MERRION SQUARE PARK

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MERRION SQUARE PARK

The construction of the Georgian houses at Merrion Square began in 1762 and continued for 30 years. The earliest plan of the park shows a double line of trees around the perimeter which was later enclosed by railings in the early years of the 19th century. A 'Jardin Anglaise' approach was adopted for the layout of the park with contoured grass areas, informal tree clumps, sunken curved paths and perimeter planting.

Merrion Square soon became a fashionable address for the aristocracy and the professional classes. The park was purchased from the Pembroke Estate by the Roman Catholic Church in 1930 for 100,000 as a site for a cathedral. However, this project never materialised and in 1974 the then Archbishop, Dermot Ryan, transferred the 4.75 hectares (11.7 acres) to Dublin Corporation for use a public park.

Notable features of the park include many fine sculptures; the Rutland Memorial; a collection of old Dublin lamp posts; a central floral garden; heather garden and playground. What was once the preserve of local privileged keyholders is now a public park to match the best in Europe and a successful adaptation of a typical Georgian Square to modern intensive public usage.

The current landscape works being implemented in Merrion Square Park have been informed by a Conservation and Management Plan for the Park which was completed in April 2014 and also a tree survey of the park undertaken in 2012.

The tree survey indicated that a large number of trees in the park were self seeded Sycamores and also poor quality trees planted too close to the crown spread or even under the crowns of the mature trees . Instead of contributing to the overall planting structure they masked and impacted negatively on the historic specimen trees eg. London Planes, Limes (Tilis sps.), Norway Maple (Acer platanoides ), Holm Oak ( Quercus ilex). Over the last 3 years a programme of selective removal of the poorest quality and inappropriately planted trees has been undertaken to enable the remaining trees to grow to their potential and also to facilitate works recommended in the Conservation Management Plan.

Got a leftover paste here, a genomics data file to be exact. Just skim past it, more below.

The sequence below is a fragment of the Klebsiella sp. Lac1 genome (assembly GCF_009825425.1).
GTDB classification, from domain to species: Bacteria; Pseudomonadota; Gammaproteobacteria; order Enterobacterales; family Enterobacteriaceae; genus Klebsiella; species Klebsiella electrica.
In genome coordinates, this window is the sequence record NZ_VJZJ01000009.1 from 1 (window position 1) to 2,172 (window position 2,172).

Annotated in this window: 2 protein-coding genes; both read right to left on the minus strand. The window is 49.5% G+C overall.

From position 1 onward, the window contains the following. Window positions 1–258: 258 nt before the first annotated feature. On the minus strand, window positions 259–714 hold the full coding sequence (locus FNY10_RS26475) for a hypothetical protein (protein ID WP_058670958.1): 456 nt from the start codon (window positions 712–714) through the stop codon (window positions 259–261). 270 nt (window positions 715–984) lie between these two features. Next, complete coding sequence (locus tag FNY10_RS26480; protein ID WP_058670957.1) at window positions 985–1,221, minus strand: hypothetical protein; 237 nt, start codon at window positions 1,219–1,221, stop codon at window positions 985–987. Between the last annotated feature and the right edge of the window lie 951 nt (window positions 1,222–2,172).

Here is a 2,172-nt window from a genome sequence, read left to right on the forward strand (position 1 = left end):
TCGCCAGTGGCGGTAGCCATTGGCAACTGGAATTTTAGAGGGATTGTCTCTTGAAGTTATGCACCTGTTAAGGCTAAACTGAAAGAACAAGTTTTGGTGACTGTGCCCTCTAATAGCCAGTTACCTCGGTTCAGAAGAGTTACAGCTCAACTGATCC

The Conservation and Management Plan was undertaken by Grade 1 Conservation Architects, Howley Hayes & Associates and recommends a range of works in keeping with best practice for the conservation and management of a significant Georgian Square. Implementation of these recommendations commenced with the restoration of the perimeter path which necessitated the removal of trees and undergrowth, much of which were growing on the actual line of the old footpath.

The current tree removal, by reducing competition from poorer quality trees and excessive undergrowth, will enhance the longevity and condition of the mature trees, many of which are in excess of 100 years old.

As part of the park improvements it is also proposed to undertake appropriate replacement tree planting, thus complimenting the existing mature trees and creating a sustainable tree canopy for future generations.
Prior to finalising the Conservation and Management Plan consultation was undertaken with local stakeholders including the Merrion Square Innovation Group who are supportive of the plan.

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